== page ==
Number four (though I just realized these are probably in no particular order necessarily) would be get the event funded. Overall, the event cost around $1000 to put on. Most of that money is used for the purchase of the local wine (more expensive than say, Trader Joe's Charles Shaw, but it's worth it to support a local winery in my mind!). So how I fund the event...I send out an email to my family and friends asking them to become a "Sponsor", I think is how I phrase it. They get to be that simply by donating $100 towards the cost of the party (they write the check to me). I have friends/family who donate more than that, and Zach and myself add more than that, but that's how I fund the party. This part, I hate. It's the worst part, asking for money. But it's a necessary evil. I wanted every cent that we raised the night of to go towards water, that's how you do it...get the party paid for. You want to be a host of an event, you have to do the shit work too, and that definitely counts as such.

Other than that, the devil is in the details. That's the thing about hosting, the details. Most of these details only you will know, they can't possibly be divided out amongst people. It's things like making sure the elevator is going to the third floor the night of (I almost forgot that, and only realized it about 4 hours before the event. I was literally calling around town frantically...and then I had to go change my shorts. It was touch and go for awhile). Things also like getting garbage and recycling things from the local center,  calling the fire station and letting them know there might be a call from the 3rd floor space and to not treat it as a prank, there really is someone up there right now! So many things like that. Stuff no one probably notices, but would notice if it weren't there. Millions of little things to think about, but after you do it once it's easier the second time, I promise!

Truth be told, I think the first thing you need is a passion for it. Planning the event is not actually a whole lot of fun if I'm being quite honest. But I hate that there is a water crisis. I hate hearing some of the stories my boys tell me that deal directly with water. So it's all about perspective. It's so worth it in the end. To see the community give to something like this, it's all worth it. That's why I do it, that's why the people who help me do it. It's always for the water. If you're passionate about water (or anything else, really) this can work, I can promise that. Because it's not about me, it's never about me. It's about water and God. God and water. Bringing water to people who don't have it so they might be able to see God for the very first time as well. Simple equations.

So just do it. And I'm serious about helping in whatever capacity I can from my small little iMac in Iowa. :)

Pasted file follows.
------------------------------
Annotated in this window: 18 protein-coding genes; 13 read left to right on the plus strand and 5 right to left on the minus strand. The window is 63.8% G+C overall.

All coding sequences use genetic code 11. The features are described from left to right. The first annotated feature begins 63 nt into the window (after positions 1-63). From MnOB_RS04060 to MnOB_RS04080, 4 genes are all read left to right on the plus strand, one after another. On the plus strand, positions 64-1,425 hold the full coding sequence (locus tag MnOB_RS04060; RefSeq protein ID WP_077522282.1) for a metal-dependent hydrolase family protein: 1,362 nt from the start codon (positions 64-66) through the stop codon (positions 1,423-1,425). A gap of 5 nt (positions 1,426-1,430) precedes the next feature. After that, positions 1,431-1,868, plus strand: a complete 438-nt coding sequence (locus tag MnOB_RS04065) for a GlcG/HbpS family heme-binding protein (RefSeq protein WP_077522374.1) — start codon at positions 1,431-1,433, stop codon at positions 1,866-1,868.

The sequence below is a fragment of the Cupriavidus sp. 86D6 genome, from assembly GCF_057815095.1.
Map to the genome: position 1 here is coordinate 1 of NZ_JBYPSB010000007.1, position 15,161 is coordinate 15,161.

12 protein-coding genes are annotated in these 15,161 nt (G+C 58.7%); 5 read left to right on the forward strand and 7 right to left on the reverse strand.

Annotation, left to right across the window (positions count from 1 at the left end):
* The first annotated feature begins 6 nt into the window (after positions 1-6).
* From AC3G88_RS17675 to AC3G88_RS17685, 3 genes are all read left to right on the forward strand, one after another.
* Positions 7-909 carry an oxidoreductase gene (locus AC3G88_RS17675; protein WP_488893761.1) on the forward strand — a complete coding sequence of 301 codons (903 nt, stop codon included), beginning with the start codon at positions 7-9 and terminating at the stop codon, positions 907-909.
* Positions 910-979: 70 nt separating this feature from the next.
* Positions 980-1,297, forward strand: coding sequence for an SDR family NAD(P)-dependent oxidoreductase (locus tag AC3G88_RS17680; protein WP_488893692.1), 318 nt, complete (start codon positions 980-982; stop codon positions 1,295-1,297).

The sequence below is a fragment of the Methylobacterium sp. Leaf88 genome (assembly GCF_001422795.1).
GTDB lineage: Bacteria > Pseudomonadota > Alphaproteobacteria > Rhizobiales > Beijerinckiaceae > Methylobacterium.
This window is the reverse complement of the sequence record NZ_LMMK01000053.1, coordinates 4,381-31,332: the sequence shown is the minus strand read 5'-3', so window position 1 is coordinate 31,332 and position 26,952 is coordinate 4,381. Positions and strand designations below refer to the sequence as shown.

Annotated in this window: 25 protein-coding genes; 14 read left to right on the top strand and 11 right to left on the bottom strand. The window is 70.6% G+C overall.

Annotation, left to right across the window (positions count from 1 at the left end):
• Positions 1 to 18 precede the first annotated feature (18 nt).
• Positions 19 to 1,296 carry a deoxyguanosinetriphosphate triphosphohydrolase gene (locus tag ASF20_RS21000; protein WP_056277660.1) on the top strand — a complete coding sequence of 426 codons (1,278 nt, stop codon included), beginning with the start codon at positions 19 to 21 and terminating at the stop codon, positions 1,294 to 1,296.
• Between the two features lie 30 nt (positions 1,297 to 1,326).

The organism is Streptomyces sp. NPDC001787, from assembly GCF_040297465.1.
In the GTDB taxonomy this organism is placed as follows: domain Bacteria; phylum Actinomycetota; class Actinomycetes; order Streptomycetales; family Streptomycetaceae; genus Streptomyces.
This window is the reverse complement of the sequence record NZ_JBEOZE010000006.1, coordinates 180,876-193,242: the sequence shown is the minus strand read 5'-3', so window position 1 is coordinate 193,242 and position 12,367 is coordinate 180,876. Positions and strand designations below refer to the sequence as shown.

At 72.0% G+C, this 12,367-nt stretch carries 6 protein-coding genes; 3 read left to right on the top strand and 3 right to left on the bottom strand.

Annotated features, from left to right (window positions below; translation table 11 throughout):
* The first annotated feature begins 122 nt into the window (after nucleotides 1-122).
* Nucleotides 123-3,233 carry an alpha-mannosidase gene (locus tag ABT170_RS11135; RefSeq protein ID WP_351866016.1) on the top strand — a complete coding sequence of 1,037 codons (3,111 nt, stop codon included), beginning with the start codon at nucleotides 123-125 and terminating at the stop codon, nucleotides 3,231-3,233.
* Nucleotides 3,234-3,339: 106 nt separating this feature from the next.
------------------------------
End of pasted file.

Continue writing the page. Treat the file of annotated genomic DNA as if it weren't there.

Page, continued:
Tuesday, November 16, 2010

Free At Last

He's free, he's free! Binyam has no more casts. This is a very big deal, because he's had them too much already in his very short life.

I need to tell you this. I'm a pretty happy person, very little can get me down. But no sun shines brighter than the one that shines on Binyam. He has carried himself throughout the last months in a way I could never have hoped for. There is a light that shines in this one's inside that beams to his outside. I mean, seriously, look at him before.

I could tell he was a little nervous. With good reason, obviously, as the last cast removal was pretty intense. Intensity with his daddy.

Mmmk maybe we were all a bit nervous.

Our first sight of those precious, precious feet.

Socks on for the first time in 2 months! And we're over the moon about it.

Have I mentioned how much I love him? And isn't it obvious?

When we got home we decided a good soak on his feet was long overdue. We knew this because in the short time it took to get home in the car, there was a good pile of dead skin on his seat. 2 months of that just hanging on him, can you imagine how badly that itched?

Taking the strips off and scrubbing (gently) the layers of dead skin off his tiny little legs.

Binyam wanted a little trip to show aunts Kara and Lindsey and uncle Marcus his "new, little feet". Dailah took advantage of her nearness to baby Adley and cuddled with her for many, many minutes.

A close up of the cleaner feet and scars. They still turn in a bit but he was fitted today for special shoes. The doctor described them as "tight shoes that look like they're on the wrong feet". (Quick 30 Rock reference, "I just learned about 'air quotes'"). Either way, the doctor seemed quite pleased with the results!

No video yet, he is still walking gingerly on his feet and likes to hold on to his mama and his Dailah's hands. I'm not one to turn him down.

Stay tuned for the live video coverage on his tremendous beauty and supernatural talents.